'A perfectly positioned wall light or overreach floor light can create a lovely reading area, while clip lights provide an immediate solution to illuminate a temporary work space,' explains Charlie Bowles.
If your small living room is part of an open plan space, you can use different styles of shades, including rattan and geometric or sculptural pendants, to define separate areas, like the dining and living room.
6. Put picture lights in place for atmosphere and ambiance
'Picture lights aren’t just for museums and galleries – you can bring a splendid sense of drama to any sized room by illuminating a favorite painting or photograph with its own special spotlight,' says Pooky's Jo Plant.
As well as highlighting your curated art pieces, picture lights also add character and ambiance for a cozy living room.
'One of the key elements in a well-designed room is lighting it properly. It's imperative that even small spaces are illuminated properly,' interior designer Kellie Burke of Kellie Burke Interiors (opens in new tab) adds.
'Just because it's small doesn't mean it only needs one light source! I'm always a fan of small recessed lights that wash the wall or artwork. They dramatically illuminate objects, not the floor.
'If opening the ceiling is not an option, art and picture lights are a very inexpensive way to achieve a similar effect.'
7. Introduce sculptural lamps
Lamps, whether table or floor, are a great way to introduce sculptural elegance into a space. Modern lighting trends for lamps forego the standard drum lampshade for designs which add to the landscape of a living room. Domed or coned shades are a popular idea, while ornate glass-blown options can really elevate a space.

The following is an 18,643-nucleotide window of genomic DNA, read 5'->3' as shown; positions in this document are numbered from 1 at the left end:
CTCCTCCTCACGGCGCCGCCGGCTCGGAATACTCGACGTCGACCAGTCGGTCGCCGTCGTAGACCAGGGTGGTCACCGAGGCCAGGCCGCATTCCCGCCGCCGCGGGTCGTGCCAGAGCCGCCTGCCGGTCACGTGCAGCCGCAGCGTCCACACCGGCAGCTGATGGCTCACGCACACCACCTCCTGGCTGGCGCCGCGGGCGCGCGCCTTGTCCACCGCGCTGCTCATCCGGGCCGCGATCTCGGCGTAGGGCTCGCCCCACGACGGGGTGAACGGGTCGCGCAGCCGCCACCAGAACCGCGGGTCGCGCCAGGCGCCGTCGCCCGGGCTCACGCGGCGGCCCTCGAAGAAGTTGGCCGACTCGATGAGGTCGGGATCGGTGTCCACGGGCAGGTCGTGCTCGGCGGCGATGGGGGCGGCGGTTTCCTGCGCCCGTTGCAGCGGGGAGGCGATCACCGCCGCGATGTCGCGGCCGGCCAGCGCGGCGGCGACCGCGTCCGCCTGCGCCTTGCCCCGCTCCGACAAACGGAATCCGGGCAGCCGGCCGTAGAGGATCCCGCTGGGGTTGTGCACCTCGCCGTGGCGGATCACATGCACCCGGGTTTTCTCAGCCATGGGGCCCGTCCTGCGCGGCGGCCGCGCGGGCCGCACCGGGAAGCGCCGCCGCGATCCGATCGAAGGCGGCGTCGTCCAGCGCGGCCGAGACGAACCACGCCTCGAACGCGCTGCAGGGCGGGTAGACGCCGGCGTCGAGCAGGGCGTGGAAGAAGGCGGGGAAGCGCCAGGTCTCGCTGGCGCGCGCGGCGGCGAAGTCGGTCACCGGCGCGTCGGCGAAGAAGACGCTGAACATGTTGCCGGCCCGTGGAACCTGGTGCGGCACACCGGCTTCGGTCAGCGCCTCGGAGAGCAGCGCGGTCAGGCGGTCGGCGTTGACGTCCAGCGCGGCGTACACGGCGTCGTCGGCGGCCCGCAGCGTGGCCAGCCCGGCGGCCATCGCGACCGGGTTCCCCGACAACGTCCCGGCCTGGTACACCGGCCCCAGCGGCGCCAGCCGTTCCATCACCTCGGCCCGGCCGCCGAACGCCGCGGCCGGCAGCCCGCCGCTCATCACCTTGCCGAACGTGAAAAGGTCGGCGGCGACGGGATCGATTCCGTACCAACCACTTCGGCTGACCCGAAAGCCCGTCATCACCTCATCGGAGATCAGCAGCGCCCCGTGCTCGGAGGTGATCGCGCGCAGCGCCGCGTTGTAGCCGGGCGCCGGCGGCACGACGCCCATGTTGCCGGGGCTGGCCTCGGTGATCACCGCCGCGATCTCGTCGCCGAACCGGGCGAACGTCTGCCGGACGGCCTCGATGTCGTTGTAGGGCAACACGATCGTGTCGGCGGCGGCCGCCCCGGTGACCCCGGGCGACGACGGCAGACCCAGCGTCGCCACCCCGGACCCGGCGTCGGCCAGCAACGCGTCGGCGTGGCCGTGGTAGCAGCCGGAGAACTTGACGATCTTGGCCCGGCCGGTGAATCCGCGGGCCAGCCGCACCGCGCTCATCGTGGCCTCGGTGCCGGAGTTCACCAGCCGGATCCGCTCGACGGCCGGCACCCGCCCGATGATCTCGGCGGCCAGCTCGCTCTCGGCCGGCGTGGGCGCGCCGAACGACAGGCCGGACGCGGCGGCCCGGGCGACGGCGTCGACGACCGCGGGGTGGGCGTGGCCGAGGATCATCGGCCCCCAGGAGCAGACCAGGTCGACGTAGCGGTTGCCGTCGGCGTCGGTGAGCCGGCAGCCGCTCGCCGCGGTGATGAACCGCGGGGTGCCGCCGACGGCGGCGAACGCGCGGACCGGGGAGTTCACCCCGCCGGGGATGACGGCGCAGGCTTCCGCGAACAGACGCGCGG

This design, created by Hauvette Madani (opens in new tab), creates a layered lighting scheme by introducing three separate lamps into this compact space, each bringing new shapes and texture to the room.
8. Add print and atmosphere with bold table lamps
Turn up the drama in a small space with a luxury, bold printed lampshade. Botanical and heritage-inspired frames adorned with sumptuous velvets and finished with decadent trim and fringe will add maximalism design credentials in the smallest of spaces.
‘We’re slightly obsessed with lighting, it’s such a key part of any room’s atmosphere and so important to get right,' says Jamie Watkins, co-founder of Divine Savages (opens in new tab). 'Luxury velvet lampshades certainly brings the swagger home.'
'Whether you want to add sass to your table lamps, flirty fringing to your floor lamp or a dash of drama to your ceiling, your room will stand out from the crowd with heirloom pieces,' he adds.
How can I improve the light in a small living room?
There are a number of ways you can improve the light in your small living room.
Jen & Mar, Co-Founders of Interior Fox (opens in new tab), suggest: 'Strategically placing mirrors where the light naturally falls is one of the oldest but best tricks in the book, it enhances the natural light and makes the room appear much larger and brighter.
'A carefully placed mirror that is opposite a window will echo the natural light and greenery in a smaller room, helping to bring the outdoors in.'
They add: 'Complement this with lighting solutions for when the sun starts to fade. Wall lights work well at creating a soft and ambient glow in the evenings. Consider replacing floor lamps with wall mounted task lighting, this will save on valuable floor space while still allowing you to create a cosy reading nook. '
And Maestri's Janelle Burns suggests: 'Put hardwired light fixtures on dimmers and also pay attention to the wattage (for incandescent) or lumen output (for LED) in lamps that may not have a dimming feature - which is most lamps.
'You really do not need anything higher than 60 watt equivalent in lamps - in fact it's best to use 25 and 40 watt equivalent in lamps so a small space isn't uncomfortably bright (40 watt for a single lamp, 25 in the case of lamp pairs).'
Ruth Doherty is a lifestyle journalist based in London. An experienced freelance digital writer and editor, she is known for covering everything from travel and interiors to fashion and beauty. She regularly contributes to Livingetc, Ideal Home and Homes & Gardens, as well as titles like Prima and Red. Outside of work, her biggest loves are endless cups of tea, almond croissants, shopping for clothes she doesn’t need, and booking holidays she does.
- Hugh MetcalfDeputy Editor